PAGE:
When discussing such wines aged in oak, words like leather, cedar, mushroom, and vanilla may be familiar to you.  These flavors have been perfected over the years by fantastic winemakers who still produce oaked wines.  (Do a little field research, i.e. tasting; they are out there!)  You can usually tell a quality, oak-aged wine with ease: enhanced by the oak, it tends to be much smoother, more rich, softer on the tongue, and better balanced than a non-oaked wine.  Of course, you will taste some oaked wines that miss the mark entirely, but remember that in these instances the reason for the wine’s failure was not the oak, but rather the initial grapes.  Think about the old computer programming phrase “garbage in, garbage out,” (abbreviated as GIGO).  With computer programming, as well as winemaking, the final product is only as good as the quality of the initial input, or grapes, in our case!  For more information about the science of aging wine, visit the Vintage Cellars Wine Storage Education Center.

French & American Oaks for Aging Wine

November 10th, 2011 No comments

Aging wine in oak barrels is expensive.  A single, 55-gallon barrel can easily cost more than $1,600.  Barrels made from oak found in the forests of Allier, Nevers, Limousin, and central France are worth even more.  What makes these barrels so costly?  Are wineries paying for the quality of wood, craftsmanship, or both?  The answer is: both; wineries pay for exquisite craftsmanship plus the flavor-enriching properties of good wood.  Because every forest (Allier, Nevers, Limousin, etc.) produces wood of unique, variable density, oaks from a given forest impart a wine’s flavor and aroma with that forest’s distinct nuances.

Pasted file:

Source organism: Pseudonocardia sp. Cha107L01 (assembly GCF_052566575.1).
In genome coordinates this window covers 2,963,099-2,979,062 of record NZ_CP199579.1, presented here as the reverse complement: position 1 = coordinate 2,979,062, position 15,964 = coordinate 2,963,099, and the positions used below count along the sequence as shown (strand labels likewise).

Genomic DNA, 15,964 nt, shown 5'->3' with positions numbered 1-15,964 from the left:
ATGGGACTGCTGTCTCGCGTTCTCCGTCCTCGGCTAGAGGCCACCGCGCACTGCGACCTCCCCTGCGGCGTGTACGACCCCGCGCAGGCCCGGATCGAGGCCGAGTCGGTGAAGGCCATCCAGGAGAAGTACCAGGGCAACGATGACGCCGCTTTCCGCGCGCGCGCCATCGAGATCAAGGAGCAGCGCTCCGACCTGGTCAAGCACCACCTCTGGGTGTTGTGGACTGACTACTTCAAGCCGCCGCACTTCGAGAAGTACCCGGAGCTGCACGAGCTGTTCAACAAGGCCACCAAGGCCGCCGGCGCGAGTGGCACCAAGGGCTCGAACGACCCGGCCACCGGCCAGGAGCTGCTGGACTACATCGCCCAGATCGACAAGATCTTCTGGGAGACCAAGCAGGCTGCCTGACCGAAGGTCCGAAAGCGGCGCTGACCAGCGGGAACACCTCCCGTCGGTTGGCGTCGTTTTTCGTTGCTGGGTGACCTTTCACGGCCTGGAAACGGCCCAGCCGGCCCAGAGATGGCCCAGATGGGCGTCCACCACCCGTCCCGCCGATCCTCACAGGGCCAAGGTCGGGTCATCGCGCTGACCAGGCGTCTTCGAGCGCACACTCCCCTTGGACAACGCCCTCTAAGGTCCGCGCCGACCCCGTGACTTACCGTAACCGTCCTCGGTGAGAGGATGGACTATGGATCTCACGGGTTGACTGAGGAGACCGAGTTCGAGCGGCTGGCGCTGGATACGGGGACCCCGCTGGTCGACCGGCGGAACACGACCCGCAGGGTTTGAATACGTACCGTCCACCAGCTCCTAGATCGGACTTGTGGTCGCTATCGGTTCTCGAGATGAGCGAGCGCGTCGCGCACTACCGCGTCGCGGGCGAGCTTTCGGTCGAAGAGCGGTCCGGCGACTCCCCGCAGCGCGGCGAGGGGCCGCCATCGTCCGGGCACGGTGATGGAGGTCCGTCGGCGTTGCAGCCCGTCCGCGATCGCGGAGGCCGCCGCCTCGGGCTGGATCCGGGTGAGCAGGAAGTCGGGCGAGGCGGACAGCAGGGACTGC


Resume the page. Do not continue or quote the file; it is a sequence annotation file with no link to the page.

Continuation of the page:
Oak leaves and acorns

Over 600 Species of Oak Trees Exist (image from Wikipedia)

Because French oaks tend to have a tighter grain and a less watertight nature, coopers split the wood along the grain.  American oak is often serrated, allowing more of the tree to be used (thus, it’s better for eco-conscious folks).  American oak also provides quick oxidation–relatively speaking–which allows wines to soften faster.  It produces wines rich with tannins and textures that are sometimes considered to be a bit too “raw.”  French oak, on the other hand, produces wines containing more refined tannins, and with slightly sweeter fruit-like flavors.  Sometimes, however, wines from French oak can be a little too subtle.  Scents of peach and rose are often present in wine because of French oak, while stronger fragrances like vanilla are more common in wines from American oak because the wood contains up to four times the number of lactones.